Following the successful trial over nine years which saw a reduction in the number of lorries making journeys across the country, and the consultation outcome, the Department for Transport (DfT) has announced that longer semi-trailers (LSTs) could be rolled out sometime in 2022
The announcement about steps to reduce the impact of haulage sector on the environment comes as the UK prepares to host the COP26, the 26th UN Climate Change Conference in November.
Of those taking part in the consultation 57% felt the LSTs should be in general circulation and could see positive effects for the haulage industry and the efforts to lead the fight against climate change. As well as an average reduction in miles covered, a 6.2% reduction in pollutants expelled it was found the use of LSTs reduced the number of road traffic collisions, resulting from fewer journeys.
While the trial of LSTs showed fewer collisions were caused road safety continues to be a prime concern. Additional mitigations are under review to ensure hauliers and road users are kept even safer.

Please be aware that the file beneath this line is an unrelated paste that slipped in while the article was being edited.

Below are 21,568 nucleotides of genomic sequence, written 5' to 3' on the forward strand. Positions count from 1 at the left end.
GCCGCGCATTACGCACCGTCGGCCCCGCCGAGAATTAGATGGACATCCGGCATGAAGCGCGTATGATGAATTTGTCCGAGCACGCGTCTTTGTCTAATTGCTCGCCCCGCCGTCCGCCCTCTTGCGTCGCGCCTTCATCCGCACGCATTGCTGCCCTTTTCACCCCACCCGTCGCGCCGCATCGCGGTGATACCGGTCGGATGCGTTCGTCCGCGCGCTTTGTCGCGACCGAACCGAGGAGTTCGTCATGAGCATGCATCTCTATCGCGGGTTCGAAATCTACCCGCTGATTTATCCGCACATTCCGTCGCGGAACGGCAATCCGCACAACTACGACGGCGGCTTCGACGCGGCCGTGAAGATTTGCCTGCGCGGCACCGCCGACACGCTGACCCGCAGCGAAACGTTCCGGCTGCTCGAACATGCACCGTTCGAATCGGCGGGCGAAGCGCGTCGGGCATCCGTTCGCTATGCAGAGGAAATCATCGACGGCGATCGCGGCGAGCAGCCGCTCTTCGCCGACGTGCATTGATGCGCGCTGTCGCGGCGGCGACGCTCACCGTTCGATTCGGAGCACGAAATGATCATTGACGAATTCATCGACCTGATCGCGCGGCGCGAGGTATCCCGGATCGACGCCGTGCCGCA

Government will also launch a separate trial for using heavier, 48-tonne lorries, soon. The trial would ensure that the lorries are used only on specific routes and would limit their use to a maximum journey length.
Currently the maximum weight of a lorry is 44 tonnes and makes it difficult to carry heavier goods to rail depots, meaning that goods are dispersed between larger numbers of lorries to get to their destinations by road . These heavier lorries will be able to transport heavier containers directly to and from rail depots to transport goods across the country by rail, helping to reduce congestion across the country and also emissions.